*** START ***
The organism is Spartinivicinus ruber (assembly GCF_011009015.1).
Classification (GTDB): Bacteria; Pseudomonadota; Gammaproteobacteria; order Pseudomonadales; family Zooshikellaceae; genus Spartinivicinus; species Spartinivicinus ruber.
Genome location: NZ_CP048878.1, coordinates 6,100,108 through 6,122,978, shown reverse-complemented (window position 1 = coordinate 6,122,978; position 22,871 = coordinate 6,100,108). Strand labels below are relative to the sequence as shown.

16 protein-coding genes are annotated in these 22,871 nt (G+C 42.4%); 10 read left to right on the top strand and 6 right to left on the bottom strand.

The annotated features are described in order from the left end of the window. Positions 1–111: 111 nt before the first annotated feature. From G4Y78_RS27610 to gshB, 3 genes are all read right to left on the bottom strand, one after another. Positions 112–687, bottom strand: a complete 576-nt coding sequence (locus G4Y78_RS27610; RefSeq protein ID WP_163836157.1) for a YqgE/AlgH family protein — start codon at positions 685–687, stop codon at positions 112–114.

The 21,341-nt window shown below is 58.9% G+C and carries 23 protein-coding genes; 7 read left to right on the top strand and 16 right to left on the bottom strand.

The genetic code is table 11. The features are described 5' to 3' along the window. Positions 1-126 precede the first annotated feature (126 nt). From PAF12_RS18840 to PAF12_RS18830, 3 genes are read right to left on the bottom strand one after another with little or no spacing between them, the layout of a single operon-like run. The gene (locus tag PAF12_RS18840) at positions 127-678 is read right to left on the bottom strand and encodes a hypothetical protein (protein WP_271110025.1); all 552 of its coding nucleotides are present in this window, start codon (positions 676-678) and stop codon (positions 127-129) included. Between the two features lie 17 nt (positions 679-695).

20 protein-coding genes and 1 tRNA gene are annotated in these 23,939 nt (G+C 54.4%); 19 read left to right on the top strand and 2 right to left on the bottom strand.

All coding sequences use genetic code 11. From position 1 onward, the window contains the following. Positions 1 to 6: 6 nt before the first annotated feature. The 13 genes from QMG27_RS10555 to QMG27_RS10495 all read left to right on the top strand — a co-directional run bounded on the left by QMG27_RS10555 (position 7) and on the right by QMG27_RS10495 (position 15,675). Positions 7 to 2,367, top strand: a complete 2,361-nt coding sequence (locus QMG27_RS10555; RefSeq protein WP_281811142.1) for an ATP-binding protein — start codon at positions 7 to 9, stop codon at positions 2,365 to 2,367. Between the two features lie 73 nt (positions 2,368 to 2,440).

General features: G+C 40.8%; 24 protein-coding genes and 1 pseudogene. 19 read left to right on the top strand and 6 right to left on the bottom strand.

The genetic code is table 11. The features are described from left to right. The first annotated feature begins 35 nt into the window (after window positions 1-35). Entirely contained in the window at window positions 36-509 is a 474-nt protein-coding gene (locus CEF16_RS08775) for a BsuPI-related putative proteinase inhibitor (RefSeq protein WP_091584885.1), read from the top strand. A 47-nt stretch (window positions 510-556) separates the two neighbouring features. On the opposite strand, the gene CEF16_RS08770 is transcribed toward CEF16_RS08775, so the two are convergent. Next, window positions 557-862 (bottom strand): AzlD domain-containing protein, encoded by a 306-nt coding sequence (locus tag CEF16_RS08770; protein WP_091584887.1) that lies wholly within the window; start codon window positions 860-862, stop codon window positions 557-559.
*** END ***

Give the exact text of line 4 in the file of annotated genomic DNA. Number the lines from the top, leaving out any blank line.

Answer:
16 protein-coding genes are annotated in these 22,871 nt (G+C 42.4%); 10 read left to right on the top strand and 6 right to left on the bottom strand.